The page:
I measured and cut 44 pieces, varying their lengths between 10 and 30 inches.
The furring strips have rounded edges, which we preferred to sharp edges, but since they can be a little rough, I still sanded each piece all over, except the side that would go against the wall.
I put a new rounded edge on the ends…
And since I already shamelessly plugged my favorite tape measure, I may as well tell you about my favorite random orbit sander – it’s my little Makita pictured above. You will not find a better and smoother random orbit sander for the money. There is only one sander I’ve owned that was smoother – it was a Bosch, and it was the smoothest. Unfortunately, after trying and returning 3 of them, I determined that they all suffered from the fatal flow of leaving excessive squiggly marks on wood. The Makita is only slightly less smooth, but the results are far better. I’m sure I’ll buy another Bosch one of these years to see if they fixed the problem, but until then, this little Makita has my heart. As a bonus, it’s also the lightest, and as I get older, that makes a big difference! More on that when we get to the brad nailing part of this project!
Okay, so pine does not stain evenly without a pre-conditioner applied first. My favorite pre-stain wood conditioner that is widely available is made by Varathane. You can find it in Home Depot for about $15. I don’t recommend buying it on Amazon, as their prices are outrageous. If you do need to order pre-stain from Amazon, I’d go with Minwax – it’s nearly as good as Varathane, and the price won’t put you in the soup line.
We wanted a color much lighter than our favorite – Minwax Special Walnut – so to get the lighter shade, I just applied MSW directly after wiping off the pre-stain. The wood was still saturated and not able to absorb as much stain.
To prevent the stain from penetrating too much, I wiped the slats immediately after applying the stain.
I set the stained pieces aside to dry overnight. The next day, I installed them. Since these slats are so light, we figured that 2 or 3 brad nails would be more than enough to keep them secured. I set up a laser level to mark the first stud. Whenever possible, I would shoot brads in the stud as well as the corner stud. Those slats shorter than 16 inches would be secured by a corner brad and one in the drywall – more than enough for how light they are.
I started at the top with a slat, a torpedo level and my brad nailer. As expected, the room wasn’t square, so I had to leave a tiny (but unnoticeable) gap between the left side of the slat and the crown molding.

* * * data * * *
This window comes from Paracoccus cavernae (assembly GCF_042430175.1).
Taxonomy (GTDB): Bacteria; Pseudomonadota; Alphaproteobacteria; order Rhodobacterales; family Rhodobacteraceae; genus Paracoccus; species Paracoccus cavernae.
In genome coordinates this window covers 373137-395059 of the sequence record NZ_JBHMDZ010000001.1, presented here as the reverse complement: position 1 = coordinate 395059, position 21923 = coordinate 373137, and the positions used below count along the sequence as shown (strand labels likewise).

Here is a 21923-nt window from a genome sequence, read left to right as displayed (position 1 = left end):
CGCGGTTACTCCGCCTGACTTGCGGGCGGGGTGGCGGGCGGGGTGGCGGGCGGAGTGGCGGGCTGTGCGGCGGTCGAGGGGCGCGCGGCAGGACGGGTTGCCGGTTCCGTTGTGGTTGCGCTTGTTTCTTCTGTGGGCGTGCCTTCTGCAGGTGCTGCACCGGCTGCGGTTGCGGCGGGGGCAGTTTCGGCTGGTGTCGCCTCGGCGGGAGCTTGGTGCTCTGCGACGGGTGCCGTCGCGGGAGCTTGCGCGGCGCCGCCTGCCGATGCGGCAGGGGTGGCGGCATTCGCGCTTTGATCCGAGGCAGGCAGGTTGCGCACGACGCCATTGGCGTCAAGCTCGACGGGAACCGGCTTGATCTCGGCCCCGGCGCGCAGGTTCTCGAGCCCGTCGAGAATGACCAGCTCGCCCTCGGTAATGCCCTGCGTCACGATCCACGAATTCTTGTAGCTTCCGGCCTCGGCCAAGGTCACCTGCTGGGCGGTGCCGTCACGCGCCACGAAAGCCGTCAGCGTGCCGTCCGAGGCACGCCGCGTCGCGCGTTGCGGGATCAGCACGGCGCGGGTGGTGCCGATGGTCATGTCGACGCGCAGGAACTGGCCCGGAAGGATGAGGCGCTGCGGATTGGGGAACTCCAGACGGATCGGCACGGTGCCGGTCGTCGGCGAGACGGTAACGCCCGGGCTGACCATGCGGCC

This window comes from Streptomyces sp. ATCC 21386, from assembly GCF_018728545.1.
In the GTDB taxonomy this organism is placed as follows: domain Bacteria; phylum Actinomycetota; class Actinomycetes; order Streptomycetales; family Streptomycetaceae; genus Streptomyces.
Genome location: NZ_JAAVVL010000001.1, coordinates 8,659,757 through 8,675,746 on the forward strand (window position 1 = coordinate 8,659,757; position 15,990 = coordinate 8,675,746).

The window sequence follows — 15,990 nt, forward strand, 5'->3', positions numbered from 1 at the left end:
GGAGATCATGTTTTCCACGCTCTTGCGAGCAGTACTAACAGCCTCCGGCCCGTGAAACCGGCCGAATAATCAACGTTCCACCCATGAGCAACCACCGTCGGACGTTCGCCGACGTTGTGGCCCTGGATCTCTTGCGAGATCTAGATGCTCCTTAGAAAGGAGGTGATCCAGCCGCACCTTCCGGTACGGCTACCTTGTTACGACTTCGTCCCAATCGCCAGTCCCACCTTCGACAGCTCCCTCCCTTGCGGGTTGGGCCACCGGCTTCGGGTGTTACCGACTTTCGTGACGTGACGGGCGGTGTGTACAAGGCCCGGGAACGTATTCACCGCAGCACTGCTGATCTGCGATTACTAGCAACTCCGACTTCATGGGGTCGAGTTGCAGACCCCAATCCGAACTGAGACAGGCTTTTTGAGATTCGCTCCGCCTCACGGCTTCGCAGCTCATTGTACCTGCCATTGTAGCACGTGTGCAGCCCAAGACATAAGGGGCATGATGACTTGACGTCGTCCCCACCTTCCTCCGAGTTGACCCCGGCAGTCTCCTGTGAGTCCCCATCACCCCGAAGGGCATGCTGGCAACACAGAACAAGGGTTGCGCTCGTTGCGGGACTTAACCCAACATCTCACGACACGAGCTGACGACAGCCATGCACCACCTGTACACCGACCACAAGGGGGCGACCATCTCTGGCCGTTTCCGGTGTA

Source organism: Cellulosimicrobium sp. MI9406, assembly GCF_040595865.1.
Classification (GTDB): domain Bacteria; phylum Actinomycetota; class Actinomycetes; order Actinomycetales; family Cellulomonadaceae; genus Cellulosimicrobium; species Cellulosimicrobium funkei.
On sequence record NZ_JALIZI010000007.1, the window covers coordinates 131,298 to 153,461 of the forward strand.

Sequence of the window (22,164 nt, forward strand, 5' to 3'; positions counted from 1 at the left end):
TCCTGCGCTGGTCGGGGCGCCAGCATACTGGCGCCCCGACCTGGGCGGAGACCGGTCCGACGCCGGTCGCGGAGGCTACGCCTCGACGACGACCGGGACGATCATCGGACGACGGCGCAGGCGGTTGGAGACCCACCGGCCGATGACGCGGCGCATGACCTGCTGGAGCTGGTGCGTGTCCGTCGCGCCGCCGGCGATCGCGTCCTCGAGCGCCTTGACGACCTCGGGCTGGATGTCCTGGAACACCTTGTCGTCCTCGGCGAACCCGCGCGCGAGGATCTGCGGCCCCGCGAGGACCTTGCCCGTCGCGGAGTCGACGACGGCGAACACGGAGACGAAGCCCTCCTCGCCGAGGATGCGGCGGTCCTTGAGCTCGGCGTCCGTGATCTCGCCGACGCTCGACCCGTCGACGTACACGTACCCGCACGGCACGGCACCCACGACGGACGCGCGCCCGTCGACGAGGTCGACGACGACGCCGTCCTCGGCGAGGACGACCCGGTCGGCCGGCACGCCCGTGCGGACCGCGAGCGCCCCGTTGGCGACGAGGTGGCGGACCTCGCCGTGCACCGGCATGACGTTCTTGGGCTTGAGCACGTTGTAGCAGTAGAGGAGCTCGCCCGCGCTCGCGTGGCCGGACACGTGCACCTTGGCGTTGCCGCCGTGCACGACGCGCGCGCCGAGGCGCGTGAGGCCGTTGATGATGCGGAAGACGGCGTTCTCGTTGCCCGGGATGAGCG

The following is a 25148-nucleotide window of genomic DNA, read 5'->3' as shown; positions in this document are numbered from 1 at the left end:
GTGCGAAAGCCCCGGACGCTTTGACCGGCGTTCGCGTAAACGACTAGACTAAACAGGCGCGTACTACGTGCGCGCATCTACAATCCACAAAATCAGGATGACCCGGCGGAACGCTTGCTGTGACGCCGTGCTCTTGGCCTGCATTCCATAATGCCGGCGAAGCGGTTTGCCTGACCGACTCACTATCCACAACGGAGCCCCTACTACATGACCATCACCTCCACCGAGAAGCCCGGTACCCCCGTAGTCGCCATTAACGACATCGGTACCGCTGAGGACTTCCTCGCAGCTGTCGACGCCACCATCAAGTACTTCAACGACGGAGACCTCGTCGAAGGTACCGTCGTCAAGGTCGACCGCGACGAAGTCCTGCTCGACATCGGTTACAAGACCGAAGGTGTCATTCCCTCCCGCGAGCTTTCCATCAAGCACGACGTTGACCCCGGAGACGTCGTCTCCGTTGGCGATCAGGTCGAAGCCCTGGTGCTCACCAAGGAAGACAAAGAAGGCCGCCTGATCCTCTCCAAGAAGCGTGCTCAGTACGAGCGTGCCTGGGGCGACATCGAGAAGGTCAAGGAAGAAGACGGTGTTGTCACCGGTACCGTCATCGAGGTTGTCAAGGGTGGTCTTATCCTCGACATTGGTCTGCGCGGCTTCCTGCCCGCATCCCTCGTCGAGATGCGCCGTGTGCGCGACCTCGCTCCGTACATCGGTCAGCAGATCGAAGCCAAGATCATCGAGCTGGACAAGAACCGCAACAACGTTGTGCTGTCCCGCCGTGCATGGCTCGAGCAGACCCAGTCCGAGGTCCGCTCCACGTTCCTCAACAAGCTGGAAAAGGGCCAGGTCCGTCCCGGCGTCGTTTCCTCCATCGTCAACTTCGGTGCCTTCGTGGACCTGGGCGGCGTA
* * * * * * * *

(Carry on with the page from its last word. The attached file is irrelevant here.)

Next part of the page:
Once I had the slat level, I shot the brads. I know you can see the gap in the photo below. It was my first board, and I must have had a nervous eye, because it wasn’t close to level when I checked it again after nailing it. Another great thing about brad nails – it was no problem pulling off the slat, removing the brads, and re-nailing it again when I had it properly leveled.
I used a spacer made from a scrap piece of 3/4-inch-thick edge-glued board. In the future I will make small shelves for the wood slat accent wall from the same board. Even though I used a spacer, I still checked the level of each new slat. A small error up top could magnify as I worked down the wall.
For the longer slats that stuck far past the 16-inch mark, I put a small dab of construction adhesive on their ends. I bought the cheapest and least-strong adhesive I could find. If we ever want to remove these slats, the small amount of adhesive won’t do much damage to the wall, if any. It might tear off a small layer of paper – an easy fix with spackle – or it may just peel off a bit of paint. Since this is Sherwin-Williams paint, I would hope that there would be no damage at all!
As I worked down the wall, I realized that I was getting too old to be power-lifting the Ryobi cordless brad nailer with the oversize battery. After this project, Handan and I went to Home Depot, and I finally joined the pneumatic revolution. I now have a beautiful and super lightweight DeWalt brad nailer and air compressor. [Ladies, this is the best hint I can give you: Get your babes the right tools, and he’ll love trying his new toys on the projects you want him to finish 😉 -Handan]
There’s really nothing to this project, and there are more complicated ways to install the slats, but brads and an occasional dab of glue works for us. No need to over-engineer things!
Get this man a shower and a shave!
Towards the bottom I took a seat and continued my work.
We miscalculated the number of slats we needed by one, so I quickly ran outside to make the final one from some leftover furring, not bothering to wait after stain.
Baris’s new wood slat accent wall looks amazing. I never would have guessed that such a simple and inexpensive DIY could have such a big impact!
And we’re not finished! This space will fill with more great stuff as I plug along with Baris’s bedroom makeover.
Oh, and in case you’re wondering – he’s home now, and he loves the wood slat accent wall and the room so far!